The other reason is that a number of Nigerian elites do not have the liver to fight and effect meaningful change. Every change comes with sacrifice and a price and many are not prepared to pay the price. Their comfort zone is much more enjoyable and it is easier to be armchair critics and all-knowing pundits.
To ensure that desperate politicking does not get entrenched as it is at the moment, we have to do serious re-thinking and do a re-jig of the salaries, perks and allowances of political office holders. Politics must be, and also be seen as an avenue for service to humanity. It does not have to be the only business in town as people are now saying.
As long as these fundamental issues are not addressed and sorted out, elections will continue to be fights to the finish in which the winner takes all. The whole election cycle has become a circus and on huge joke, as an American visitor recently put it.
Even with the change agenda of the present administration, and the reported padding of the 2016 Budget, there are loud rumblings about staccato distribution of major projects. Is it all doom and gloom? Far from it. Nigerians are ranked among the happiest people in the world who will never accept a state of anomie. Most of us are incurable optimists and Fela captured the mood of the nation graphically when he composed the popular song, “Suffering and Smiling”, na so e be my compatriots.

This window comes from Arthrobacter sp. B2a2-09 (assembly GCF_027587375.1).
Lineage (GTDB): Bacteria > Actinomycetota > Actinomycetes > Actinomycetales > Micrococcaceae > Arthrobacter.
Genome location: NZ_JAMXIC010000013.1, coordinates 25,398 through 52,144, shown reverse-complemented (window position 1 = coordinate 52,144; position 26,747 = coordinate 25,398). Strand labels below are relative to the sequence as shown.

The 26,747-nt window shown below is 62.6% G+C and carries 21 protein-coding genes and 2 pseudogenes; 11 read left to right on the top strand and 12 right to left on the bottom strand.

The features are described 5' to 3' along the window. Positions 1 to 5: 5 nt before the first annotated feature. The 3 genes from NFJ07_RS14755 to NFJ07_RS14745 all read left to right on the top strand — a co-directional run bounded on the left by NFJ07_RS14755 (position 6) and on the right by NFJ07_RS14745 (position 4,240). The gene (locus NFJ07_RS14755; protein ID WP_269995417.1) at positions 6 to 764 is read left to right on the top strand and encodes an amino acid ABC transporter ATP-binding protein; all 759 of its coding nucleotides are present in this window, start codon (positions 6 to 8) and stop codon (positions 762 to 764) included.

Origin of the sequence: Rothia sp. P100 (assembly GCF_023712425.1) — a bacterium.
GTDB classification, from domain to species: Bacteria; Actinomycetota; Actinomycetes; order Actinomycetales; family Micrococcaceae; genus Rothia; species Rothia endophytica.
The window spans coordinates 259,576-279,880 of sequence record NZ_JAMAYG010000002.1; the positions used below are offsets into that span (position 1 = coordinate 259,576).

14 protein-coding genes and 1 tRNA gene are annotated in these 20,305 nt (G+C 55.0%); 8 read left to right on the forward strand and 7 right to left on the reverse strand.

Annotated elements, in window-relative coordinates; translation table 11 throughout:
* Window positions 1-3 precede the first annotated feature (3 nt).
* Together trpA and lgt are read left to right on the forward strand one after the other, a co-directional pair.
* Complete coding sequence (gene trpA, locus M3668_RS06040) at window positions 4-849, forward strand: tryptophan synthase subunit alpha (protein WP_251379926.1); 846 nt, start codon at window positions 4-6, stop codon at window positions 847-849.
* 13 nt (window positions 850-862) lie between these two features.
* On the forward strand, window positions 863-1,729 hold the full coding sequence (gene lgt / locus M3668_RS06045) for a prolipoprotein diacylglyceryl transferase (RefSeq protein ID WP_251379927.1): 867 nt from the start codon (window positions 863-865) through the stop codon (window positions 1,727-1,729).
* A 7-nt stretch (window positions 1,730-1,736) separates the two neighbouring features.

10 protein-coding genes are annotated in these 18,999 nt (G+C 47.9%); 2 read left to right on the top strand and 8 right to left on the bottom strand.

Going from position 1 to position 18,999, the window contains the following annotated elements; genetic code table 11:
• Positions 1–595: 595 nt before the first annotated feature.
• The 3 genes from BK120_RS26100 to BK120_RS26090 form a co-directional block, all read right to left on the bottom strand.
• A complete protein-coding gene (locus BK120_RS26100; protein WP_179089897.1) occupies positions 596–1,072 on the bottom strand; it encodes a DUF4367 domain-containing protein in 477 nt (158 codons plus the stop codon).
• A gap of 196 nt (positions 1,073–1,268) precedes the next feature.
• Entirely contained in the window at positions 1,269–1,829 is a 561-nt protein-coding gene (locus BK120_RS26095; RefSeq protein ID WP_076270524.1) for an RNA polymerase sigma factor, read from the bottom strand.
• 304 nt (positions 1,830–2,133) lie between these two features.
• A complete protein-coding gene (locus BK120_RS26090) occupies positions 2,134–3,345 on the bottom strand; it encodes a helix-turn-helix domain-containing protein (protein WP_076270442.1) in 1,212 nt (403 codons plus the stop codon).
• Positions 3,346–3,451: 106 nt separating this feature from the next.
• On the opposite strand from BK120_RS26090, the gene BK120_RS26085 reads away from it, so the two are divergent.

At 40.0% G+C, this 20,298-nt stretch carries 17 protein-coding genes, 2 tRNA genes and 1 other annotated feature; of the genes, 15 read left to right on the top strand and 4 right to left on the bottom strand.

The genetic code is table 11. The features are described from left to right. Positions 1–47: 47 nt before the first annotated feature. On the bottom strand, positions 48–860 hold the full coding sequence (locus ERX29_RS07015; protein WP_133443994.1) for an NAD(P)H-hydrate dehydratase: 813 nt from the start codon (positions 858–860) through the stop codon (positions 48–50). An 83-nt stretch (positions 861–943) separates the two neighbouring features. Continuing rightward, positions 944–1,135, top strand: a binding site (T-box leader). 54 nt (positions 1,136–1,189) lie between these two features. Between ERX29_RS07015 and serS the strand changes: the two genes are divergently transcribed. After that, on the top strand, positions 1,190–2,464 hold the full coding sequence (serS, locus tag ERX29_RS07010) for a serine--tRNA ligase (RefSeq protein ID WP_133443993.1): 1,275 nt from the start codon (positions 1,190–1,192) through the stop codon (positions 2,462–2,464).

An attitudinal change similar to what obtains in the North where there are comparatively fewer election petitions because everything is interpreted as the will of God will help keep hope alive among Nigerian politicians.
The National Assembly owes Nigerians an urgent duty to dissect, revamp and put together a new Electoral Act. The current one has so many lacunae which trigger numerous unnecessary election petitions and court cases. INEC spends billions unnecessarily in legal fees.
The Judiciary will also have to brush up its act as different judgements for similar cases cannot build confidence. An example is Senator Uche Ekwunife in Anambra State and Governor Ishaku in Taraba State. Ekwunife seems to have gotten the rough end of the stick. The more important function of the Judiciary which is the creation and maintenance of a just society is being neglected and pushed to the back burner. But, the recent vituperations against the Judiciary must be condemned because the day we destroy the judiciary, it is “nunc dimitis” and “to thy tents, oh Nigerians.”
Until these issues are addressed and rectified and INEC produces results that can enjoy public trust, politicians will stupidly continue to create many SAN-lawyer billionaires with their plethora of court cases.
•Hon. (Dr.) Mbadiwe was Deputy Chairman, National Security, in the 7th National Assembly.